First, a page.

Up until the mid-19th century, the commercial center of Springfield was along Main Street in the immediate vicinity of Court Square, where most of the important stores, banks, hotels, and other businesses were located. This began to change with the arrival of the railroad in 1839, when a railroad station opened on Main Street, about a half a mile north of Court Square. A second commercial center soon sprung up near the station, with a particular emphasis on hotels and restaurants for travelers.

By 1850, Springfield was experiencing steady growth, but its population was still under 12,000 people at the time, and the Main Street corridor in the downtown area was still not fully developed. There were plenty of businesses and large buildings clustered around Court Square and the railroad station, but the blocks in between consisted of just a few commercial buildings, interspersed by homes, churches, and vacant lots. It would not be until the city’s post-Civil War population boom that this entire section of Main Street would be lined with larger buildings.

The first photo was taken sometime soon after the end of the war, and it shows a couple of the modest, wood-frame buildings that once stood along this part of Main Street. They were located at the corner of Bridge Street, about halfway between Court Square and the railroad station, and they would have been the first things that an eastbound traveler to Springfield would see on Main Street, after coming across the old covered bridge and walking up Bridge Street. Dwarfed by a massive tree – probably an elm – on the left side, these small, two-story buildings were probably constructed sometime in the 1850s. By the time the first photo was taken, they housed, from left to right, sign painter James C. Drake, wholesale cigar dealer C.H. Olcott, and stove dealer Edmund L. DeWitt.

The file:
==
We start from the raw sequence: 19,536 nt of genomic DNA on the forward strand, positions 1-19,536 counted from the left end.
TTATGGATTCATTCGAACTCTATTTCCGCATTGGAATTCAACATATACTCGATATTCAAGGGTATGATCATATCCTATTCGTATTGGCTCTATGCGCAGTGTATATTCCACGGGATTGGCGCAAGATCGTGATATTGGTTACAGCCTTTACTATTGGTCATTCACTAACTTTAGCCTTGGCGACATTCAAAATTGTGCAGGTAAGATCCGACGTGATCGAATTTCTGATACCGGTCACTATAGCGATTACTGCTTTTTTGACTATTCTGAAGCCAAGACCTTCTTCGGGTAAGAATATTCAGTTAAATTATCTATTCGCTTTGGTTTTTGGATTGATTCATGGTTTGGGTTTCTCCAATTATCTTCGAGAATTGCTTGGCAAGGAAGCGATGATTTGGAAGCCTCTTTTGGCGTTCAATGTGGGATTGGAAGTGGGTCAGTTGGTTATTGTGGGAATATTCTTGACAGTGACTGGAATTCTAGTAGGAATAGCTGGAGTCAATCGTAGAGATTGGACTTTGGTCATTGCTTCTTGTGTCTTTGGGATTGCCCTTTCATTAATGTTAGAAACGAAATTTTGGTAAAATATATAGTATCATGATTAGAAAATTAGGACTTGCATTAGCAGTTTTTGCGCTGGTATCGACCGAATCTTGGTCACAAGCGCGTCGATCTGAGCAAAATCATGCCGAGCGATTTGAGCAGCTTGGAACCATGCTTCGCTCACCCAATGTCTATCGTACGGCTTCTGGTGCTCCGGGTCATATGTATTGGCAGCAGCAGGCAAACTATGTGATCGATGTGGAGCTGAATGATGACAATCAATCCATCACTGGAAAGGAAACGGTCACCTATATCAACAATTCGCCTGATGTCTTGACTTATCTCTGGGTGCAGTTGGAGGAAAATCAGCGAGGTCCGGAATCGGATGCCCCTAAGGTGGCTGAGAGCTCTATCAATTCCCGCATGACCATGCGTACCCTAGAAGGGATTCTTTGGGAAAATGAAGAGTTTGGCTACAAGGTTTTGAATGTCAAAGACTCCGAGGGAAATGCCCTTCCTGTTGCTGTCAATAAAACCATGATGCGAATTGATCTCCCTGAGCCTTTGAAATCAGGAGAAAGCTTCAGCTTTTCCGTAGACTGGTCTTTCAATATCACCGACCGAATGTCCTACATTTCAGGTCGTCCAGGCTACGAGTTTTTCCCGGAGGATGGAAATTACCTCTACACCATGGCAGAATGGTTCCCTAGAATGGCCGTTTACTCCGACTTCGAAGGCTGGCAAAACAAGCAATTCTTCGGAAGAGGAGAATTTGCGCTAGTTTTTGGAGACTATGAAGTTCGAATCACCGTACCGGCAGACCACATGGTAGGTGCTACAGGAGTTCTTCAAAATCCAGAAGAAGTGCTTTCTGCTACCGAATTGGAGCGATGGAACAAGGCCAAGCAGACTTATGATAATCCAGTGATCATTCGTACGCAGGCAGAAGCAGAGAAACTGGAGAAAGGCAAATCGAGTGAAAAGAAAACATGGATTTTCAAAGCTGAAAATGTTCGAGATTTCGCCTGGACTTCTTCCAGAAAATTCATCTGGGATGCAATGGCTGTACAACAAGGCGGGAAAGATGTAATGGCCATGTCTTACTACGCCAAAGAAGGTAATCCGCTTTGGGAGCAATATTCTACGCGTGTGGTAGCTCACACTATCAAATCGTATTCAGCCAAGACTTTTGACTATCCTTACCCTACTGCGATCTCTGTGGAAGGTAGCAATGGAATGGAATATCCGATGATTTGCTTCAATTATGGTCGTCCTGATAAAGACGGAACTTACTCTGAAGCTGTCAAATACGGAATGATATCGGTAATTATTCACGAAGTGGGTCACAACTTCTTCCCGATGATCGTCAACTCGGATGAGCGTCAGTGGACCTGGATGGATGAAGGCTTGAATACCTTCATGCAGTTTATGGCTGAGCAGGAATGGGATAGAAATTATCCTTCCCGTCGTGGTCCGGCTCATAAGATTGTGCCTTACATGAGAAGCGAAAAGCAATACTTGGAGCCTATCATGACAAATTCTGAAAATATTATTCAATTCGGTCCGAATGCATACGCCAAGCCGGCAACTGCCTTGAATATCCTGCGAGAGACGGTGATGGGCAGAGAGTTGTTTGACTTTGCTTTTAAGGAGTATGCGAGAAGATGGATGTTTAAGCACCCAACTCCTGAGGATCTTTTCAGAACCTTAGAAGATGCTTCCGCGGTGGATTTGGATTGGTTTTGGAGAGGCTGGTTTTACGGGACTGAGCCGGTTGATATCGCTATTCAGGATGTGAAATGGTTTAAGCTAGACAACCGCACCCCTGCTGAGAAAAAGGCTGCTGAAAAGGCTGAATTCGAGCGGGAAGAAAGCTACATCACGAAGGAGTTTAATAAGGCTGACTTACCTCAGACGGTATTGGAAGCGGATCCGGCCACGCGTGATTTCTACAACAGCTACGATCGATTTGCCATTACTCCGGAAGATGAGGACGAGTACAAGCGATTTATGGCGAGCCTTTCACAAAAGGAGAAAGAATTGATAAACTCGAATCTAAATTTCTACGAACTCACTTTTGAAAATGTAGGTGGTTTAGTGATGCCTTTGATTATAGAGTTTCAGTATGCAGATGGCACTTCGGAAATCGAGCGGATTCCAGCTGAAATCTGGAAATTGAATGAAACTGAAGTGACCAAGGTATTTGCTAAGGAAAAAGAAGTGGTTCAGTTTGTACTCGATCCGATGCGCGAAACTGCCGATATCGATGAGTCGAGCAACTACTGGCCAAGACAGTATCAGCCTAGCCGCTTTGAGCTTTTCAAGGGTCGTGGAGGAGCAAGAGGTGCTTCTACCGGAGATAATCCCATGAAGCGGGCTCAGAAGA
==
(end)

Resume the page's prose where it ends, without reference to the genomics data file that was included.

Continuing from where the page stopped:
These buildings stood here until the mid-1880s, and they were probably among the last surviving wood-frame buildings on Main Street in the downtown area. However, they were demolished to make room for the Fuller Block, a large five-story brick building that was completed in 1887. Like the other new commercial blocks that were constructed in the late 19th century, it housed retail shops on the ground floor, with professional offices on the upper floors. However, it featured a unique Romanesque-style design that incorporated Moorish elements, such as the horseshoe arches above the fifth floor windows, and a large onion dome that originally sat atop the right-hand corner of the roof.